Water is a vital nutrient. We can survive only a few days without water, and if we do not drink enough of it, we will soon start to see side-effects.11 The way that the body retains water is confusing, and it is something that weight class athletes like to exploit. Drink lots of water, and we will urinate a lot more often because the body is ‘confident’ that the water will be replaced. Drink less and then eat a lot of carbohydrates or salty food, and we will be more likely to retain water and become bloated.

Essential Oilsbloating

If you’re struggling with bloating and you’re feeling stressed and run down, then essential oils could be the answer. Traditional Persian Medicine uses essential oils to help with a number of digestive issues. Ginger, for example, can help with gastric distress, including having a laxative effect and can also help with flatulence.12

Another oil which has been found to be helpful for bloating, including for issues that are related to IBS, is peppermint. This oil is a natural spasmolytic agent, and it can help to reduce bloating and distension of the abdomen.13

Diet Changes and Probiotics

Your gut microbiota is, in some ways, almost like its own endocrine organ, and promoting positive gut health and supporting the growth of good gut flora is important for ongoing wellbeing.14 Probiotics are controversial in some circles because it is hard to be sure exactly how bioavailable they are. When you take probiotics orally, they have to make it into the stomach and survive the stomach acid to make it into the intestine. While there is some evidence that they could be useful in a clinical context, commercially available probiotics may not be as effective as first thought for healthy adults.15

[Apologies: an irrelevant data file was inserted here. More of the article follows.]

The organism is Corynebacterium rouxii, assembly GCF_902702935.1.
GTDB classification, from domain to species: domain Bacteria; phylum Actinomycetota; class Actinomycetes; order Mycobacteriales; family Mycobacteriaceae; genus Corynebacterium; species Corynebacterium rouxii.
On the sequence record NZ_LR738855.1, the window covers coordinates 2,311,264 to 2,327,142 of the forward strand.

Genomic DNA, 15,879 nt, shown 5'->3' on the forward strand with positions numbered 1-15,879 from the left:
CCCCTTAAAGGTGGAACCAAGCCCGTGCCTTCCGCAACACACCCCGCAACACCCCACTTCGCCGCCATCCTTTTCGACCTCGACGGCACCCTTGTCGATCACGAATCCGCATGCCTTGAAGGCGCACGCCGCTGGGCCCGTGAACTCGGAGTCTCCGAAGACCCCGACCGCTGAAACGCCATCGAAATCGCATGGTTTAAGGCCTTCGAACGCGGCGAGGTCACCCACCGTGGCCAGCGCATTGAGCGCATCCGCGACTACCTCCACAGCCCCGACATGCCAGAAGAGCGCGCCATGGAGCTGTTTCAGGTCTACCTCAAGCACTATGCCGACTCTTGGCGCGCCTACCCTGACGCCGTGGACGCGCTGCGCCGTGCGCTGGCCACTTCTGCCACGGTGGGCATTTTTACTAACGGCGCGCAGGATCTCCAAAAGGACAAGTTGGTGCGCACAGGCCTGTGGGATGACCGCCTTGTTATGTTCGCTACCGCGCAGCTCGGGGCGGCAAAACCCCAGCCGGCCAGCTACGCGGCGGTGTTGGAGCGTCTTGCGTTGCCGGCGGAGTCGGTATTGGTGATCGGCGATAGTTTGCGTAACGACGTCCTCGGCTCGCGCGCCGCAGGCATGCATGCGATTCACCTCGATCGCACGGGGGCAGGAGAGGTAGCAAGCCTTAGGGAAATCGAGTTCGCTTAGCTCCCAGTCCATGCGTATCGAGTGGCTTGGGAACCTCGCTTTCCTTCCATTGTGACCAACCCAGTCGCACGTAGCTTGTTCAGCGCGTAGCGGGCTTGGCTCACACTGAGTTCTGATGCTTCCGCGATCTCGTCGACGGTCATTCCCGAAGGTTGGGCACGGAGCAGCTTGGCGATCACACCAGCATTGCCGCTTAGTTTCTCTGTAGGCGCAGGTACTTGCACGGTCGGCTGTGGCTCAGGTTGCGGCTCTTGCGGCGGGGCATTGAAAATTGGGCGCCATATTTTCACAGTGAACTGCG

What could be useful, though, is simple changes to your diet. It is normal for your stomach to distend very slightly when you eat and drink since the foods that you take in do take up space inside your body. However, there is a difference between a slightly ‘full belly’ and one that balloons up after eating. If you can’t fit into your clothes after a meal on a regular basis, either you’re eating too much or you’re eating foods that you don’t respond well to.

Firstly, take a look at your portion sizes and consider eating more slowly so that your stomach’s satiety signals have a chance to take effect. If this doesn’t work, then take a look at what is on your plate. Certain cruciferous vegetables can cause bloating when eaten in large quantities because of the sugars that they contain.16 It is a good idea to eat those vegetables because they contain essential micronutrients, but you might want to eat smaller portion sizes.

Legumes can also cause bloating. Again, in addition to being full of healthy protein, they also contain fiber that we cannot digest as well as certain complex sugars; it’s the sugar that can produce gas which leads to bloating.  If you eat these regularly, then you will find that your body gets used to them and that they stop causing bloating. So, try to make them a consistent part of your diet. Or, alternatively, watch the portion sizes if you only eat them occasionally.